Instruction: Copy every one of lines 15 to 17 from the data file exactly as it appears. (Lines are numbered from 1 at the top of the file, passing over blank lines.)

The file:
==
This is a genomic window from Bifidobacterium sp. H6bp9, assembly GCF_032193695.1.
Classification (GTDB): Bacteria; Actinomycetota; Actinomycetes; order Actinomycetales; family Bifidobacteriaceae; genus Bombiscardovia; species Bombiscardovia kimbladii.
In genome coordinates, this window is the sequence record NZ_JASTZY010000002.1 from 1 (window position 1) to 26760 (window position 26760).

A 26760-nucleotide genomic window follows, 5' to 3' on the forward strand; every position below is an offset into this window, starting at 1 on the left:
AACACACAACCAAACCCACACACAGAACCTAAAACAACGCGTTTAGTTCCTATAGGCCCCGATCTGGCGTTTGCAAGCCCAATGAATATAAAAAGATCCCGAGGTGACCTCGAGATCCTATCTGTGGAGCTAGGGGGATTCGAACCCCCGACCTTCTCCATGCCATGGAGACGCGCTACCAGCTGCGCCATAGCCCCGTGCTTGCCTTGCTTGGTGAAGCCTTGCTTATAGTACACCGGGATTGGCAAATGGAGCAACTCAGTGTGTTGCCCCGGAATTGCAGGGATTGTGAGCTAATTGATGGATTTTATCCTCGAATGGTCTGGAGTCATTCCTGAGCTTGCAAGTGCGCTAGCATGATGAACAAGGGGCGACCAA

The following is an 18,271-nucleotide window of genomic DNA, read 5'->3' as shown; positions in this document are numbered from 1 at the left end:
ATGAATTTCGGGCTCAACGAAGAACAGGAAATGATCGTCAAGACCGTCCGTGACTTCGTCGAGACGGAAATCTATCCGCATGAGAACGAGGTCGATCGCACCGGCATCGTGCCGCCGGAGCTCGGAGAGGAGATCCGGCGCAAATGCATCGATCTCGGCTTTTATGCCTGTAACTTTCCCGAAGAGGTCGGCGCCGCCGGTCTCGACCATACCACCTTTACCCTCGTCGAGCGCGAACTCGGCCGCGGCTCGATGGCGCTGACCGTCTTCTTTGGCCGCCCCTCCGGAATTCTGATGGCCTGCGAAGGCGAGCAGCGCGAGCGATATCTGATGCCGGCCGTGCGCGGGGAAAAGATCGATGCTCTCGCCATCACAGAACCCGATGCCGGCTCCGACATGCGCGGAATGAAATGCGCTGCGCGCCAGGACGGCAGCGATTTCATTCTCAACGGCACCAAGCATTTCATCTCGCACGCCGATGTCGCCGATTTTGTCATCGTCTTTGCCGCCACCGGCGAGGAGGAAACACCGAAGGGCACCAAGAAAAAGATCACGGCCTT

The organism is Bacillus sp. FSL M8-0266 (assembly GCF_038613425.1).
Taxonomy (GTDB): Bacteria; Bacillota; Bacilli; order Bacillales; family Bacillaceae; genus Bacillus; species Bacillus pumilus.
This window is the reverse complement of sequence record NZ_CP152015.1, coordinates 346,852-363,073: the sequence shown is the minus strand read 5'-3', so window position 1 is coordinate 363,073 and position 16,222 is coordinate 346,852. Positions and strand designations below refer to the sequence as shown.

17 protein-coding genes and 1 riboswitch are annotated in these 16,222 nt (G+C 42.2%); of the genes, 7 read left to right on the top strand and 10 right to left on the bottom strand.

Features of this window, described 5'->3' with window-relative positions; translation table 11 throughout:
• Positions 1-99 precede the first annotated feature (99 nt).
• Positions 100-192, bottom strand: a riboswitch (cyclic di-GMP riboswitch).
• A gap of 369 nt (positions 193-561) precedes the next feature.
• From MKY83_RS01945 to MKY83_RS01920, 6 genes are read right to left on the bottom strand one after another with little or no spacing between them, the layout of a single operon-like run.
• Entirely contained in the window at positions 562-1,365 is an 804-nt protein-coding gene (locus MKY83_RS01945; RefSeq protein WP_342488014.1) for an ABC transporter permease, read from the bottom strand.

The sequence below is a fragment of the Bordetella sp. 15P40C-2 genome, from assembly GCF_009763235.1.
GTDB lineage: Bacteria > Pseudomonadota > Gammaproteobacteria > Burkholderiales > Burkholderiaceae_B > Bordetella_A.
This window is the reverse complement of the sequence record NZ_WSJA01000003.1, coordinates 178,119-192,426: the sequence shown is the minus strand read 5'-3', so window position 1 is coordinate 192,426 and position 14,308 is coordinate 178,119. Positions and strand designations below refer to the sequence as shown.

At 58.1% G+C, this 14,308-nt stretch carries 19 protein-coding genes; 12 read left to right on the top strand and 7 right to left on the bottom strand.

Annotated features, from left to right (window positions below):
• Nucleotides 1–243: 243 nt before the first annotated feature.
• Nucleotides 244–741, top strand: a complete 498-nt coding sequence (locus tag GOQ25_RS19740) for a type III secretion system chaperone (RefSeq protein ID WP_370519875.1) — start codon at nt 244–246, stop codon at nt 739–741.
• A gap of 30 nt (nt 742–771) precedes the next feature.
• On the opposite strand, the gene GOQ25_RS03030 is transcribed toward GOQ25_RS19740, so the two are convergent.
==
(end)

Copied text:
• A gap of 369 nt (positions 193-561) precedes the next feature.
• From MKY83_RS01945 to MKY83_RS01920, 6 genes are read right to left on the bottom strand one after another with little or no spacing between them, the layout of a single operon-like run.
• Entirely contained in the window at positions 562-1,365 is an 804-nt protein-coding gene (locus MKY83_RS01945; RefSeq protein WP_342488014.1) for an ABC transporter permease, read from the bottom strand.